Businesses believe Brexit will lead to more international investment in Ireland, but they are more evenly divided on whether a trade deal will be completed by the end of this year.
This is according to a poll of more than 1,000 delegates who took part in a webinar on Brexit and the Irish economy, organised by law firm Matheson yesterday (19 November).
A full 82% of delegates believed that Brexit would lead to increased investment flows into Ireland. Just 46%, however, believed that the EU and UK would not succeed in agreeing a trade deal by 31 December, while 54% thought agreement would be reached.
Minister for Public Expenditure and Reform Michael McGrath (pictured) told the event the Government would do all it could to ensure that the economic fall-out from Brexit is limited.
He warned business, however, to make sure they were ready for Brexit, as the UK would leave the single market and customs union on 1 January, regardless of the outcome of negotiations.
Dr Frances Ruane, who chairs the National Competitiveness Council, said that while Ireland’s relative competitiveness position had improved since the financial crisis, underperformance in several critical areas would make it more difficult to deal with the post-Brexit world.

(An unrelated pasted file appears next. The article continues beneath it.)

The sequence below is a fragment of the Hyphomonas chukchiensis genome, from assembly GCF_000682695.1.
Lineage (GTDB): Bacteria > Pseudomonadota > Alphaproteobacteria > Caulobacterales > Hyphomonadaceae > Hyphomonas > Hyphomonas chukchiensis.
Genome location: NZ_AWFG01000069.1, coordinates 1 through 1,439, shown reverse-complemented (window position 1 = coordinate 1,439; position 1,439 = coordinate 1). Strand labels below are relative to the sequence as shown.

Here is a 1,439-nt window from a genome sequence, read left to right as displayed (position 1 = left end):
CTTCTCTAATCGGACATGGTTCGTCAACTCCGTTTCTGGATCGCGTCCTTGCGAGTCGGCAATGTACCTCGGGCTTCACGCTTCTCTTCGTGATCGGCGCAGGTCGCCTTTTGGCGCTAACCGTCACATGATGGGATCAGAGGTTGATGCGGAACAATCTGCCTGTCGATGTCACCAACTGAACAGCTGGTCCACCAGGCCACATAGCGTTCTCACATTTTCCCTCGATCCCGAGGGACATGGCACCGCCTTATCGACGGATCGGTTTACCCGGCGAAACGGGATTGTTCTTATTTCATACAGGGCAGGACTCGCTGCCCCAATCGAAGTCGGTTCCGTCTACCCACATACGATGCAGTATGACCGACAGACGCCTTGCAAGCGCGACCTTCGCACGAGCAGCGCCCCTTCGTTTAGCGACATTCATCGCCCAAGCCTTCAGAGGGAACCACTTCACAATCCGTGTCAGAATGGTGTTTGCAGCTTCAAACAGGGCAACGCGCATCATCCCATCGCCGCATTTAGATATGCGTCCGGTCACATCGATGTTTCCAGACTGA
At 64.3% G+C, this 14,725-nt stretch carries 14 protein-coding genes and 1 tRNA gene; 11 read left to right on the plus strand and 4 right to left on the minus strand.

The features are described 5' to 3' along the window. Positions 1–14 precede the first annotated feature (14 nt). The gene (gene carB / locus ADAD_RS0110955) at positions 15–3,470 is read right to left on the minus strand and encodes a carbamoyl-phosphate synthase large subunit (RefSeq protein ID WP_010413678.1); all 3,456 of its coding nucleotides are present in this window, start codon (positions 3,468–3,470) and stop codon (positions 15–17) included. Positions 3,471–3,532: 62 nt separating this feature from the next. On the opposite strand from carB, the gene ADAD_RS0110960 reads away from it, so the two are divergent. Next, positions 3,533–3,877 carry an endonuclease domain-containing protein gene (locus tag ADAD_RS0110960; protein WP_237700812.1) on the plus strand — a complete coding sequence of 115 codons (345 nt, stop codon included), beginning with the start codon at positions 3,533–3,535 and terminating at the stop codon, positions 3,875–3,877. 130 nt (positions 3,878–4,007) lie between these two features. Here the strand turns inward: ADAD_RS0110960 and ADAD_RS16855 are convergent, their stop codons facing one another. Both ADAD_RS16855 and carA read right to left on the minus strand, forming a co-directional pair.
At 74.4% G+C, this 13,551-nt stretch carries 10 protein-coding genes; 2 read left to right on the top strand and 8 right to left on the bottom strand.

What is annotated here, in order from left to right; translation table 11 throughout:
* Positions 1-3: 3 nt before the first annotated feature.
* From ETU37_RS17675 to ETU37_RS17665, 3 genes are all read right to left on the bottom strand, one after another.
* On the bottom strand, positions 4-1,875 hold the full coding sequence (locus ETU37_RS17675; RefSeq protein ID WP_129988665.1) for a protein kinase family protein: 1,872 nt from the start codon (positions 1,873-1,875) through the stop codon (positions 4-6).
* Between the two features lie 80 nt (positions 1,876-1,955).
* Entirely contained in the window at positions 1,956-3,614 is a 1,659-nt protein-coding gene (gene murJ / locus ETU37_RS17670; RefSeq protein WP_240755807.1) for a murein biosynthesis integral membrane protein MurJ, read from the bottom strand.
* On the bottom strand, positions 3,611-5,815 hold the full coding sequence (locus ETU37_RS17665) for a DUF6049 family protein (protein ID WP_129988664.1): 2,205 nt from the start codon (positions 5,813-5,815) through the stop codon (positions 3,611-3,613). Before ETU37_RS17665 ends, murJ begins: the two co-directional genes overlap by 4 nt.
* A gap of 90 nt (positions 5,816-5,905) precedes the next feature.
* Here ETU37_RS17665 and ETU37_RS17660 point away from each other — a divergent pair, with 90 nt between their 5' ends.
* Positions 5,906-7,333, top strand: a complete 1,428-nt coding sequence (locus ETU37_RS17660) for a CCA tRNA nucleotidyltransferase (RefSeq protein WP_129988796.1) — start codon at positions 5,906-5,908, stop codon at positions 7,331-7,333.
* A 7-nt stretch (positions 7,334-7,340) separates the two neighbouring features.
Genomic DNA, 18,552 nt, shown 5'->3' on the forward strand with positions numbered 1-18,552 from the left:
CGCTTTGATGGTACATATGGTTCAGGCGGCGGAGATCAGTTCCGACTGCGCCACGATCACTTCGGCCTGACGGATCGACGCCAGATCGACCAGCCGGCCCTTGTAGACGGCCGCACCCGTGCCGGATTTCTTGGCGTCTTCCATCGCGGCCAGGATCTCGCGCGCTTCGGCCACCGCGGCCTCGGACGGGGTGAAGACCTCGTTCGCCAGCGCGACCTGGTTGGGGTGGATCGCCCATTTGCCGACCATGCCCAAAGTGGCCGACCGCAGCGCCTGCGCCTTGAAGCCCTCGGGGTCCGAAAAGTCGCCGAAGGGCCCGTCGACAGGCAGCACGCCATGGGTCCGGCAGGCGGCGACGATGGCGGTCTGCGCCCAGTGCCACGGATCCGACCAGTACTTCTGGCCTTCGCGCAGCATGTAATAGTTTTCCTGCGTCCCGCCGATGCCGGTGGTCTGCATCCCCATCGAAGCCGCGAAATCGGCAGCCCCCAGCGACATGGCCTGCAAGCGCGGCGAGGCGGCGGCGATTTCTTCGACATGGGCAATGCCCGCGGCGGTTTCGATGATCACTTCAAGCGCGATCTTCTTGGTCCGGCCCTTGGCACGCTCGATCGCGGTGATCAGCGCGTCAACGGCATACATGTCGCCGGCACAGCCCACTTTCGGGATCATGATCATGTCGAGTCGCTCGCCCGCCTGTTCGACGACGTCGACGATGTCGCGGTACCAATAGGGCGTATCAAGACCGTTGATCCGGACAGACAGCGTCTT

"We urgently need to progress the digital and green agendas, and deal with infrastructure deficits, such as broadband,” she told delegates.
Matheson managing partner Michael Jackson told delegates that Ireland’s commitment to its EU membership and its established reputation as a location for companies seeking to access the EU markets would help offset some of the negative impacts of Brexit on the Irish economy.
“Businesses worldwide will continue to require certainty of access to EU markets, and Ireland has a track record, an educated and skilled workforce and a business culture which will continue to make it an attractive location in which to establish,” he said.
Mr Jackson said the firm had been advising clients to prepare for the worst-case scenario, and he stressed the importance of remaining focused on implementing their Brexit plans.
British Ambassador to Ireland, Paul Johnston, told the event that Ireland was, and always would be, a crucial economic partner for the UK.
“Ireland’s strengths as a fast-growing economy committed to innovation and development will ensure that it remains a priority market for UK companies,” he said, adding that the UK would continue to welcome Irish investors.